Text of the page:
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Courage for a Child's First Ride in the Saddle

By Lou Torok / May 26, 1995



`OH look, Daddy -- the horsies.''

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Whenever my five-year-old son, Tony, and I drove past the riding stable on the outskirts of town, his eyes would light up and he would point a stubby finger toward the horses. And each time he would turn his bright little face to me for confirmation. The look in his eyes was pure ecstacy.

But it was my opinion that he was still much too young to ride the ''real'' horses. It was much safer for him to ride the merry-go-round. And so we would eventually end up in an amusement park where Tony could soon lose himself in an imaginary game of cowboys and Indians with the other children riding the carousel.

Looking back on it, I guess I was just being a typical father trying to protect a very small boy from overextending himself. I think I did practically everything to distract him from riding the ''real'' horses.

''Look, Honey,'' I pointed toward the lake we were passing. ''See the ducks and the swans. Do you want to feed them?''

He nodded eagerly. My distraction worked over and over. We fed the swans in the park. We rode the tiny toy train around and around. We did all the things a father and son can do together. We did everything but ride the horses.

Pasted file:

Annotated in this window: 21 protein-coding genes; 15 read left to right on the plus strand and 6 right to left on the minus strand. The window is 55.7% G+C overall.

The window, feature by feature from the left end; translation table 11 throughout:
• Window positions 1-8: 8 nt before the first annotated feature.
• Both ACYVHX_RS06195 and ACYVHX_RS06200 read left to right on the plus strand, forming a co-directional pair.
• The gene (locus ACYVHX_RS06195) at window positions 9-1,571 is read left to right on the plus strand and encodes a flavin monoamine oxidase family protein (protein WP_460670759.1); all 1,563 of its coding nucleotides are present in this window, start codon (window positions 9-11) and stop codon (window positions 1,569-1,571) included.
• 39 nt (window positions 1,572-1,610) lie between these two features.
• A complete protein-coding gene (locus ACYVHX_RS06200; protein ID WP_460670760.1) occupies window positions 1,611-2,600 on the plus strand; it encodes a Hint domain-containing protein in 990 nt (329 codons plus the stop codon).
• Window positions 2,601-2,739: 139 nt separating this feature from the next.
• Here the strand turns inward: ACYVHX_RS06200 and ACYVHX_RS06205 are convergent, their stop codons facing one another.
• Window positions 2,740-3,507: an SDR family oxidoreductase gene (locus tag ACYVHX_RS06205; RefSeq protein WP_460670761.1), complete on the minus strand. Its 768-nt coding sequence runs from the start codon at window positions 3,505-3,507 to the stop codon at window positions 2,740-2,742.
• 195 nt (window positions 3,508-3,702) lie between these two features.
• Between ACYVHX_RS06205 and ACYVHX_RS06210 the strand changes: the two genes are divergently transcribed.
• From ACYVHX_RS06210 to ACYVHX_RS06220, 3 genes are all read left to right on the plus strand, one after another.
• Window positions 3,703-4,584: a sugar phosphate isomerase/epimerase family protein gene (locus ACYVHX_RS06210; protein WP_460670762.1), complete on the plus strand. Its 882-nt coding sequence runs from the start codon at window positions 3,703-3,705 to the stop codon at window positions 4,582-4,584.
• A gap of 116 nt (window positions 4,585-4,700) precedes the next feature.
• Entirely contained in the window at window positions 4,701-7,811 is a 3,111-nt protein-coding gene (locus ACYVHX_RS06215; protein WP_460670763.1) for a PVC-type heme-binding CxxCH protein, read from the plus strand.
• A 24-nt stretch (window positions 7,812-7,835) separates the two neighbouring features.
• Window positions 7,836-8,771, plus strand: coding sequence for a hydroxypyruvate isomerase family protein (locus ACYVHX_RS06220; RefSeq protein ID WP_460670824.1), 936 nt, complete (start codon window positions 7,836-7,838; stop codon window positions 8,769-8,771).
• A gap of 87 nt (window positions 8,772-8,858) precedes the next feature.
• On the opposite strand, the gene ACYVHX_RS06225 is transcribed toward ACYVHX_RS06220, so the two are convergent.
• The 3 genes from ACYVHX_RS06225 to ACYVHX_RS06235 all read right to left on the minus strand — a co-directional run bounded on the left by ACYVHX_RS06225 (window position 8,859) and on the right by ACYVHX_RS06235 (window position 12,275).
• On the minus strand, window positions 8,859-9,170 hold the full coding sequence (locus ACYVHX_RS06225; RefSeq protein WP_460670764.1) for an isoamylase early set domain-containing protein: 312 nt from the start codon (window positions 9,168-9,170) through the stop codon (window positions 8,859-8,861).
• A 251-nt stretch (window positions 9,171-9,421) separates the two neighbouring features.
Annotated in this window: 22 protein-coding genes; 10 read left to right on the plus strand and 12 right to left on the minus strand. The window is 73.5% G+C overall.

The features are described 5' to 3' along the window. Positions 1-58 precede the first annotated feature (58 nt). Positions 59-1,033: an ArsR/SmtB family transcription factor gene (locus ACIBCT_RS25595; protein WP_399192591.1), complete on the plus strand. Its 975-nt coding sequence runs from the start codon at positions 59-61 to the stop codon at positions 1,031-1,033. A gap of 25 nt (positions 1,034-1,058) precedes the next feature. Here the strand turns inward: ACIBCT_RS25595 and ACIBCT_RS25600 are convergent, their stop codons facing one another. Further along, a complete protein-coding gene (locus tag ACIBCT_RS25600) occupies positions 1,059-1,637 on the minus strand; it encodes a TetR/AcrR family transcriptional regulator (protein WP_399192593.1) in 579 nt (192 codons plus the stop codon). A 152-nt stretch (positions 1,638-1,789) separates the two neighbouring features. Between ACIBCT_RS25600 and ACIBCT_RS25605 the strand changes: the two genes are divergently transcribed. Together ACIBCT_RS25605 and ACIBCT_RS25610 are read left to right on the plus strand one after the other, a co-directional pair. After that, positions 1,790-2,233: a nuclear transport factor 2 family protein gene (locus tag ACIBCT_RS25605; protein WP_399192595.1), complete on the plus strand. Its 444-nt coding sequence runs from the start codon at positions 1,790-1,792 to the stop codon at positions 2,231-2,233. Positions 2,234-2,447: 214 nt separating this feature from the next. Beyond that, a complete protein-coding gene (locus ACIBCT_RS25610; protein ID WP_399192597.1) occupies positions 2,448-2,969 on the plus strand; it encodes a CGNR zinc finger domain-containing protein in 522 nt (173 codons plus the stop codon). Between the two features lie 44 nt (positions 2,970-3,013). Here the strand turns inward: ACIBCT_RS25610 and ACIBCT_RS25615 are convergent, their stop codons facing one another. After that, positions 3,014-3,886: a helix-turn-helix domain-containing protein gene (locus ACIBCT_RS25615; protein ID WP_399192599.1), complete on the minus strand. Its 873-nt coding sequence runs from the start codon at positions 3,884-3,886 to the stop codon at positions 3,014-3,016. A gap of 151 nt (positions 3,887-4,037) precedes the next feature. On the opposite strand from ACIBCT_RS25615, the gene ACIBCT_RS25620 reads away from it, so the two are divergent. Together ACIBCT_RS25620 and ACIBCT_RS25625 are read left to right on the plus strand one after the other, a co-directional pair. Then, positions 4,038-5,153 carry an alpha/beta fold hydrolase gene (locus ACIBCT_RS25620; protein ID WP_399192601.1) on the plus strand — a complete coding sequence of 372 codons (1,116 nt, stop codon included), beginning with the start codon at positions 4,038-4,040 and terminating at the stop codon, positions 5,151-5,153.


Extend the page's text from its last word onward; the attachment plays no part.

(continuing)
It just seemed out of the question to allow such a little boy to ride such a big horse. But each time we rode past the riding stable, Tony's interest grew stronger. And it seemed to me that we were passing the stable more frequently than usual. Tony had no concept of what I felt was the danger of riding a horse. That was why it was easy for me to work so hard to distract him and discourage him.

LATER, when I thought his interest in the horses had waned, we happened to drive by the stables again. Tony became so excited that I thought it might help calm him down if we just took a close-up look at the horses. We parked the car, and Tony tucked his tiny hand into mine as we walked slowly toward the tethered animals. A wrinkled old cowboy looked up from mending a saddle.

''Want to ride today?'' He jerked his head toward the row of waiting horses.

''No. We're just looking,'' I answered. ''My son loves to watch your horses.''

''Help yourself,'' he shot back, returning his attention to his work.

''Want a closer look at the horsies, Honey?'' I asked Tony. He seemed delighted. As we approached the nearest horse, a large brown animal, Tony tensed up. He pulled back in fear when we neared the horse. I put my free hand on the sleepy old nag's neck.

''Want to pet him, Honey?'' I asked. Tony nodded his head. But he held back.

I lifted him closer to the horse, and he looked captivated as he finally summoned up enough courage to actually rub the old horse's head. His brown eyes sparkled with the delight of a small boy's discovery.

Tony looked deep into my eyes to reassure himself that he was doing a manly thing. I grinned my approval. Sensing a great inner victory, Tony shouted, ''Daddy, I touched the horsy.''

I was proud of him. ''You sure did, Honey.'' I placed him back on the ground.

The old cowboy just sat squatting in the dust working on the saddle as we walked toward him. I didn't know that he had been studying us and listening to our conversation. It was a quiet midweek day and there wasn't much business to keep the wrangler busy.